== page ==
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Dietary fats explained

Definition

Fats are important part of your diet but some types are healthier than others. Choosing healthy fats from vegetable sources more often than less healthy types from animal products can help lower your risk for heart attack, stroke, and other major health problems.

Alternative Names

Cholesterol - dietary fats; Hyperlipidemia - dietary fats; CAD - dietary fats; Coronary artery disease - dietary fats; Heart disease - dietary fats; Prevention - dietary fats; Cardiovascular disease - dietary fats; Peripheral artery disease - dietary fats; Stroke - dietary fats; Atherosclerosis - dietary fats

What Are Fats?

Fats are a type of nutrient that you get from your diet. It is essential to eat some fats, though it is also harmful to eat too many.

The fats you eat give your body energy that it needs to work properly. During exercise, your body uses calories from carbohydrates you have eaten. But after 20 minutes, exercise then depends on calories from fat to keep you going.

You also need fat to keep your skin and hair healthy. Fat also helps you absorb vitamins A, D, E, and K, the so-called fat-soluble vitamins. Fat also fills your fat cells and insulates your body to help keep you warm.

The fats your body gets from your food give your body essential fatty acids called linoleic and linolenic acid. They are called "essential" because your body cannot make them itself, or work without them. Your body needs them for brain development, controlling inflammation, and blood clotting.

Fat has 9 calories per gram, more than 2 times the number of calories in carbohydrates and protein, which each have 4 calories per gram.

All fats are made up of saturated and unsaturated fatty acids. Fats are called saturated or unsaturated depending on how much of each type of fatty acid they contain.

Types of Fat

Saturated fats raise your LDL (bad) cholesterol level. High LDL cholesterol puts you at risk for heart attack, stroke, and other major health problems. You should avoid or limit foods that are high in saturated fats.

  • Keep saturated fats to less than 6% of your total daily calories.
  • Foods with a lot of saturated fats are animal products, such as butter, cheese, whole milk, ice cream, cream, and fatty meats.
  • Some vegetable oils, such as coconut, palm, and palm kernel oil, also contain saturated fats. These fats are solid at room temperature.
  • A diet high in saturated fat increases cholesterol buildup in your arteries (blood vessels). Cholesterol is a soft, waxy substance that can cause clogged, or blocked, arteries.

Eating unsaturated fats instead of saturated fats can help lower your LDL cholesterol. Most vegetable oils that are liquid at room temperature have unsaturated fats. There are two kinds of unsaturated fats:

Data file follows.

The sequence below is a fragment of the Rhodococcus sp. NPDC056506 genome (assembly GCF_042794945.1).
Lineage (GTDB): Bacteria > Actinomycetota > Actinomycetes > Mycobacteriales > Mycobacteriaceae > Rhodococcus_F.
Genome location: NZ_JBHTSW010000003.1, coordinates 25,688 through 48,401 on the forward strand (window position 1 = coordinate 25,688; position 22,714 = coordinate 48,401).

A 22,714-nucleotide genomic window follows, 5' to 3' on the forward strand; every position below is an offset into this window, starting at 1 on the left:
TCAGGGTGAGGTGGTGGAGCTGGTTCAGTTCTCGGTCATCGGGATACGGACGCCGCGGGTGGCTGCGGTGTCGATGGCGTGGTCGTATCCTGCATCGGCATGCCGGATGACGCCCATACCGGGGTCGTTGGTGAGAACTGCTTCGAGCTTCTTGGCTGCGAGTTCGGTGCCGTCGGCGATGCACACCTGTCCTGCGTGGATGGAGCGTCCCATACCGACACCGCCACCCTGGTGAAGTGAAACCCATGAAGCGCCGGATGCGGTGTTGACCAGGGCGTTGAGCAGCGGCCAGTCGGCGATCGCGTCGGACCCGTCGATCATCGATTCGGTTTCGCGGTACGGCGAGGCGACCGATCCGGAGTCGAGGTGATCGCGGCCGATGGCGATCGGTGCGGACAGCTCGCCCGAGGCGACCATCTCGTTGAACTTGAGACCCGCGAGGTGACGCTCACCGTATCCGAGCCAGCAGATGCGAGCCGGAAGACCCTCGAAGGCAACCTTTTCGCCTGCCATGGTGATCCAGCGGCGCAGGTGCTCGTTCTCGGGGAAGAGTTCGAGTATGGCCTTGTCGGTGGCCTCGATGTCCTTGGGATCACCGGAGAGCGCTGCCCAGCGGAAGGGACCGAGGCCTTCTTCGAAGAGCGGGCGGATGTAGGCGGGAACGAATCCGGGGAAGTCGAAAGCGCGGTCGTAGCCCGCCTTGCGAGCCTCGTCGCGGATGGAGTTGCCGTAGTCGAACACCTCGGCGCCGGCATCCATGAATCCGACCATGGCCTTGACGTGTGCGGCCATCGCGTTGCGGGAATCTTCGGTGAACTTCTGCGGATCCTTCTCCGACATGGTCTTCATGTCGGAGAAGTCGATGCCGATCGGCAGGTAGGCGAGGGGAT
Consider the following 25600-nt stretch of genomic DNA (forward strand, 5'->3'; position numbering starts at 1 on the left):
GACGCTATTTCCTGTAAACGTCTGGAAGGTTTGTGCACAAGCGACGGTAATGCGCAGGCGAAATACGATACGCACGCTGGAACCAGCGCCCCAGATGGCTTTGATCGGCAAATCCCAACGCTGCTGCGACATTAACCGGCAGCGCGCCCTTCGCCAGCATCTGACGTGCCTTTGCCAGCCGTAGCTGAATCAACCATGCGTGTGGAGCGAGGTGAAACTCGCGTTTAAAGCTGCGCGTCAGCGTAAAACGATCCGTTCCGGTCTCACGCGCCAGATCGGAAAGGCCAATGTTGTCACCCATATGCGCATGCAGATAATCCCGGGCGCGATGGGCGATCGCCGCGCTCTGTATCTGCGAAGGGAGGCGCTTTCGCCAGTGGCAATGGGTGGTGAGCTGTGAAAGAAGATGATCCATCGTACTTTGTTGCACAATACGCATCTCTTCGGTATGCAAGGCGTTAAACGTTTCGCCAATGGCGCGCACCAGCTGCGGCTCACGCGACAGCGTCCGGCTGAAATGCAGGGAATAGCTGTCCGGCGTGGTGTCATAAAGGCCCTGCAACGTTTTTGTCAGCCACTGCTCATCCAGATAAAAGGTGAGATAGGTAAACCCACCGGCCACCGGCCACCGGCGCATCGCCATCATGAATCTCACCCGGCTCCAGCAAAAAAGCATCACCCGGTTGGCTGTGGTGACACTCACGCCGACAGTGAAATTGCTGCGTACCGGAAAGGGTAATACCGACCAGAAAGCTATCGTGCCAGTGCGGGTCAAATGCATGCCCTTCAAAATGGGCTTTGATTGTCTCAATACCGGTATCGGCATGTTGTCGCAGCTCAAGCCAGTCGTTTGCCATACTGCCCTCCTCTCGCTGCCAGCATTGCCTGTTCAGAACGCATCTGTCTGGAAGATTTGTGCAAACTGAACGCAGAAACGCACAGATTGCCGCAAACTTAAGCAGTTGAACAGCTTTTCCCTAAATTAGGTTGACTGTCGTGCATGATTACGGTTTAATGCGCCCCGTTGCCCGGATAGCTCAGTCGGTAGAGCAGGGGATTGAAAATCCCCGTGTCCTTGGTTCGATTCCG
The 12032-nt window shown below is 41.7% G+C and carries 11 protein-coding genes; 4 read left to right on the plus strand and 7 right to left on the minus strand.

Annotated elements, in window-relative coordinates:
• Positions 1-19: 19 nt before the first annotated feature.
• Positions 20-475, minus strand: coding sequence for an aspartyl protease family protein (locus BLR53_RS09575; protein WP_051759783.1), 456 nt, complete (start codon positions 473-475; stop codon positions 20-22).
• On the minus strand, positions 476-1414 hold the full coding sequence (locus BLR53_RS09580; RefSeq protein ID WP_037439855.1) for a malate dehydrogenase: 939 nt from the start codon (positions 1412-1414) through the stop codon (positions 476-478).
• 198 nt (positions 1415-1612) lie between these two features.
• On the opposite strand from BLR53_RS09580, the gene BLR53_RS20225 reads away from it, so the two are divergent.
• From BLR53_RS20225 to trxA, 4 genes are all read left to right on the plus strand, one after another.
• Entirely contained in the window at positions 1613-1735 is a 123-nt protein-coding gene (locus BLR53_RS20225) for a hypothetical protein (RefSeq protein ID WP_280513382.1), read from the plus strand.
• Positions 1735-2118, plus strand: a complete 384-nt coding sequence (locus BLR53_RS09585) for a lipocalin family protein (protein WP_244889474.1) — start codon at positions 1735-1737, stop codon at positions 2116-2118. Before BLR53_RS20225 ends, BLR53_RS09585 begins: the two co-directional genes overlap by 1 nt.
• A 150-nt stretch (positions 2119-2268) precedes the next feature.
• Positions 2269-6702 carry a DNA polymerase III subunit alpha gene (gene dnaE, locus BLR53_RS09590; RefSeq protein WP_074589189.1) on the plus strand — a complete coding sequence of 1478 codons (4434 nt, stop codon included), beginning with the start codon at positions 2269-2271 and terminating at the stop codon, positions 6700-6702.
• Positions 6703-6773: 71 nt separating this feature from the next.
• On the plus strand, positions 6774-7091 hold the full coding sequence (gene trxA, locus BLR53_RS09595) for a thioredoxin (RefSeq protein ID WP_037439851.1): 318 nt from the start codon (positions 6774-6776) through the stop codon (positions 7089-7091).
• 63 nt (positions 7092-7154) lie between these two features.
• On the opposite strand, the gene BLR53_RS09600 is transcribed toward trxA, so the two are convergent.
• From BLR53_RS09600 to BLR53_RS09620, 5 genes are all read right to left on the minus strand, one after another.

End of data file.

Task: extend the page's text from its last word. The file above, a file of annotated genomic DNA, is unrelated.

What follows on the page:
• Mono-unsaturated fats, which include olive and canola oil
  • Polyunsaturated fats, which include safflower, sunflower, corn, and soy oil

Trans fatty acids are unhealthy fats that form when vegetable oil hardens in a process called hydrogenation. Hydrogenated fats, or "trans fats," are often used to keep some foods fresh for a long time.

Trans fats are also used for cooking in some restaurants. They can raise LDL cholesterol levels in your blood. They can also lower your HDL (good) cholesterol levels.

Trans fats are under review for their health effects. Experts are working to limit the amount of trans fats used in packaged foods and restaurants.

You should avoid foods made with hydrogenated and partially hydrogenated oils (such as hard butter and margarine). They contain high levels of trans-fatty acids.

It is important to read nutrition labels on foods. This will help you know what kinds of fats, and how much, your food contains.

Talk with your health care provider about how to cut down on the amount of fat you eat. Your provider can refer you to a dietitian who can help you learn more about foods and help you plan a healthy diet. Make sure you have your cholesterol levels checked according to a schedule your provider gives you.

References

Department of Health and Human Services and U.S. Department of Agriculture. 2015-2020 Dietary Guidelines for Americans. 8th ed. Updated December 2015. health.gov/dietaryguidelines/2015/resources/2015-2020_Dietary_Guidelines.pdf. Accessed September 29, 2016.

Eckel RH, Jakicic JM, Ard JD, et al. 2013 AHA/ACC Guideline on lifestyle management to reduce cardiovascular risk: a report of the American College of Cardiology/American Heart Association Task Force on Practice Guidelines. J Am Coll Cardiol. 2014;63(25 Pt B):2960-2984. PMID: 24239922 www.ncbi.nlm.nih.gov/pubmed/24239922.

Heimburger DC. Nutrition's interface with health and disease. In: Goldman L, Schafer AI, eds. Goldman's Cecil Medicine. 25th ed. Philadelphia, PA: Elsevier Saunders; 2016:chap 213.

Mozaffarian D. Nutrition and cardiovascular and metabolic diseases. In: Mann DL, Zipes DP, Libby P, Bonow RO, Braunwald E, eds. Braunwald's Heart Disease: A Textbook of Cardiovascular Medicine. 10th ed. Philadelphia, PA: Elsevier Saunders; 2015:chap 46.

Review Date:8/22/2016
Reviewed By:Laura J. Martin, MD, MPH, ABIM Board Certified in Internal Medicine and Hospice and Palliative Medicine, Atlanta, GA. Also reviewed by David Zieve, MD, MHA, Isla Ogilvie, PhD, and the A.D.A.M. Editorial team.

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